School districts have undergone a digital transformation and in so doing introduced themselves to the risk of ransomware, student data breaches, and online fraud and theft. While hundreds – if not thousands – of school districts are victimized by cyber criminals each year, it is only recently that we’ve been able to paint a picture of the emerging threat landscape facing schools.
Given limited resources and the realities of district operations, what can K12 leaders do to protect their school communities? What roles can superintendents and school boards play? How can K12 IT leaders prioritize their limited time and resources? As the K12 sector grapples with these and related issues, the key to protecting school communities will be collective defense.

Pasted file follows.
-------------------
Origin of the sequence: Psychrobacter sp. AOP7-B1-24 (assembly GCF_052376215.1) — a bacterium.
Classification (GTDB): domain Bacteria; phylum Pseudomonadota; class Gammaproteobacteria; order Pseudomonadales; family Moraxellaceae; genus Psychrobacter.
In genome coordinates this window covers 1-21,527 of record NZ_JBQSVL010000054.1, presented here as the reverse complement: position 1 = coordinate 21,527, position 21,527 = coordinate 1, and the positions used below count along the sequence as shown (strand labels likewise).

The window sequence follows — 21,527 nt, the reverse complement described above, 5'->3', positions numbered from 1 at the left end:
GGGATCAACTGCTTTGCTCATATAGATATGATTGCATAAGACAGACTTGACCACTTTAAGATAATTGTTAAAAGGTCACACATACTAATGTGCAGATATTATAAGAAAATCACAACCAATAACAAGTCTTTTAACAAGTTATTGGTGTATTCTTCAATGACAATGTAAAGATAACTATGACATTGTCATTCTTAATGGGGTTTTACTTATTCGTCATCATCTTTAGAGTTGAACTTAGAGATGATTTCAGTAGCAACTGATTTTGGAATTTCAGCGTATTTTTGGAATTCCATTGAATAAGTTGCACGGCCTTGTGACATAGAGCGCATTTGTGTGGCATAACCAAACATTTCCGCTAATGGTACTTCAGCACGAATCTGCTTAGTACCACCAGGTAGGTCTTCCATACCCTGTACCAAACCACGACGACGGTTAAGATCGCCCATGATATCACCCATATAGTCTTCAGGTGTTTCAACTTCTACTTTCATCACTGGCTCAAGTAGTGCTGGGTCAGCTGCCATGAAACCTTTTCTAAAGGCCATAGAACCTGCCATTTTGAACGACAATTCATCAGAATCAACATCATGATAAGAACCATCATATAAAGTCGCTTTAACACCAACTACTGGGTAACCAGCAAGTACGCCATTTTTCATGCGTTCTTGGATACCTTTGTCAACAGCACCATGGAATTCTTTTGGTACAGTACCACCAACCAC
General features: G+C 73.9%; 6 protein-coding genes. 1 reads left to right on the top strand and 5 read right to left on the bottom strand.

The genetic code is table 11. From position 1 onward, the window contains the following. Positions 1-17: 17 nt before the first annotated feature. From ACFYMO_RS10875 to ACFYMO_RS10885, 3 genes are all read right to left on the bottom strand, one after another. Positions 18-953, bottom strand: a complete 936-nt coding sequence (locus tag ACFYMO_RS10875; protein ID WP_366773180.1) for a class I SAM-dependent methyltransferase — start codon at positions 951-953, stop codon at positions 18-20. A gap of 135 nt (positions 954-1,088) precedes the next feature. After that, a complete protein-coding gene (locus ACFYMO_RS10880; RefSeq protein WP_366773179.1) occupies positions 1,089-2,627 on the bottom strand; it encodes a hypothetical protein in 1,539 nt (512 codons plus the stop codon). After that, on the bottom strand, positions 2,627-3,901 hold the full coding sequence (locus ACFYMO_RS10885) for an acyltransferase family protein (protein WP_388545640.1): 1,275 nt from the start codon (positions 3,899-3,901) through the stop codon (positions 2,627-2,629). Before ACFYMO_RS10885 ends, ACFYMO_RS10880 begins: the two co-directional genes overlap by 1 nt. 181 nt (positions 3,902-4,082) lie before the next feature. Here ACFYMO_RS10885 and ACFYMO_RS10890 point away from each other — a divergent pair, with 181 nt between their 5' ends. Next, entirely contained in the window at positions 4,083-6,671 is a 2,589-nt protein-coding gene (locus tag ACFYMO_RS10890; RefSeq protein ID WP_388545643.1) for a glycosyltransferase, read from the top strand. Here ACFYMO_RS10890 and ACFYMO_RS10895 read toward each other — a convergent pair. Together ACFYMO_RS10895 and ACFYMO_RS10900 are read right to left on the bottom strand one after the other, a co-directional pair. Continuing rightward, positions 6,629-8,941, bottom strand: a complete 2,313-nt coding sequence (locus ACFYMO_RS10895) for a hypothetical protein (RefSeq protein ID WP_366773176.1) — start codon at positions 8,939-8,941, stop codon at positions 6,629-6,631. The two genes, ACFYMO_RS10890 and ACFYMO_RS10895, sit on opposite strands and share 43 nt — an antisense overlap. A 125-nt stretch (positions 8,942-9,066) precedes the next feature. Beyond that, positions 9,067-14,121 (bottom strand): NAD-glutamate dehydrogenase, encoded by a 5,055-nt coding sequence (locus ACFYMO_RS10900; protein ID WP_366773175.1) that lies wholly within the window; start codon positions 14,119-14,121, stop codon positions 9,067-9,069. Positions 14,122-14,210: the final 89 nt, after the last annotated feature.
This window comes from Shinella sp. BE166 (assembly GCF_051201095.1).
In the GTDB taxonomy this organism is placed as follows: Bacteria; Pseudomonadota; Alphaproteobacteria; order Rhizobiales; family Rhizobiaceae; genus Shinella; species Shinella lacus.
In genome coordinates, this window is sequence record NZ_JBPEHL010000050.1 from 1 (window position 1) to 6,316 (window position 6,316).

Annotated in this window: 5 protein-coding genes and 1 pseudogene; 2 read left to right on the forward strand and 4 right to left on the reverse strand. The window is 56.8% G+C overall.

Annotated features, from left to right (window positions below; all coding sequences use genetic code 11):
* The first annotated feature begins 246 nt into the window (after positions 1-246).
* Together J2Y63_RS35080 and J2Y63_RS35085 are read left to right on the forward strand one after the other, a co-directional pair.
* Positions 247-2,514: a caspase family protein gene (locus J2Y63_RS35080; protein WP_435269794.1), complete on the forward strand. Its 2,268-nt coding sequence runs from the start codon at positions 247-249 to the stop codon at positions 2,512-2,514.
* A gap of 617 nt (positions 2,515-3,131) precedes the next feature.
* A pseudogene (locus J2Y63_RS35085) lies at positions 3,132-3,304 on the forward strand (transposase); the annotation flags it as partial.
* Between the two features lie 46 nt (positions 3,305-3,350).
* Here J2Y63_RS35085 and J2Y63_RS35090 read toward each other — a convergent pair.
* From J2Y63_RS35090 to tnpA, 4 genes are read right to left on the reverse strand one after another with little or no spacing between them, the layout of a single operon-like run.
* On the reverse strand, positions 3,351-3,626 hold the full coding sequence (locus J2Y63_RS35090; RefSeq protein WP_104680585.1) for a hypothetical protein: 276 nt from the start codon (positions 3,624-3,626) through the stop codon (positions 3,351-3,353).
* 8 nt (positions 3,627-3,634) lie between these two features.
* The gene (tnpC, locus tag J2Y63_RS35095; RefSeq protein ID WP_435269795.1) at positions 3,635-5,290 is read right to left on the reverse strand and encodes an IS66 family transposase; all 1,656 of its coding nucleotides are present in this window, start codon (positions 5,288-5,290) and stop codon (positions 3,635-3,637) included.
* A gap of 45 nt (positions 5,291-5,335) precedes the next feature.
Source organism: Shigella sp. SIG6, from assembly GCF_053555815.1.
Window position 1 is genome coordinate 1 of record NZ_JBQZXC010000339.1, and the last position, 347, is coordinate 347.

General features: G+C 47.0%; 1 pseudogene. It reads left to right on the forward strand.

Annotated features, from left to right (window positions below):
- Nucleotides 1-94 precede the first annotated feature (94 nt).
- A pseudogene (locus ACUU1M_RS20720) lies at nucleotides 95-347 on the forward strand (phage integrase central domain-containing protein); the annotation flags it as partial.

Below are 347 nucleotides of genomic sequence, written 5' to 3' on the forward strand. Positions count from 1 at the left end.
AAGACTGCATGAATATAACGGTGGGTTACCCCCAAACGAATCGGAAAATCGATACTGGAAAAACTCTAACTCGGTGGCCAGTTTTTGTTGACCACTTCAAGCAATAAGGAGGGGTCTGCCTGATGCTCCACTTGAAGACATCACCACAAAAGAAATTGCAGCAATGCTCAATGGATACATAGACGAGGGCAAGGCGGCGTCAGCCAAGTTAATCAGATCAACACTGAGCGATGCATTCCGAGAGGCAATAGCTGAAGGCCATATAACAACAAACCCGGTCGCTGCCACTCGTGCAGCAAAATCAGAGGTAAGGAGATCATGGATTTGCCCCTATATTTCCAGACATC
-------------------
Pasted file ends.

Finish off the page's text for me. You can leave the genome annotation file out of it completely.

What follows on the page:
Doug Levin is co-founder and national director of the K12 Security Information Exchange (K12 SIX), a non-profit membership community dedicated to helping the K12 sector defend itself against emerging cybersecurity threats. He has been engaged in education and technology policy issues for over two decades in a variety of roles most prominently in helping to develop and implement the nation’s first education technology plan and strategy in 1996 under President Clinton, as well as its subsequent updates in 2000 and again in 2004 (under President Bush). He also consulted on the development of the 2016 plan (under President Obama). From 2009-15, he served as executive director of the State Educational Technology Directors Association (SETDA). Previously, Mr. Levin held positions with the American Institutes for Research, the National Cable & Telecommunications Association, and the National Association of State Boards of Education.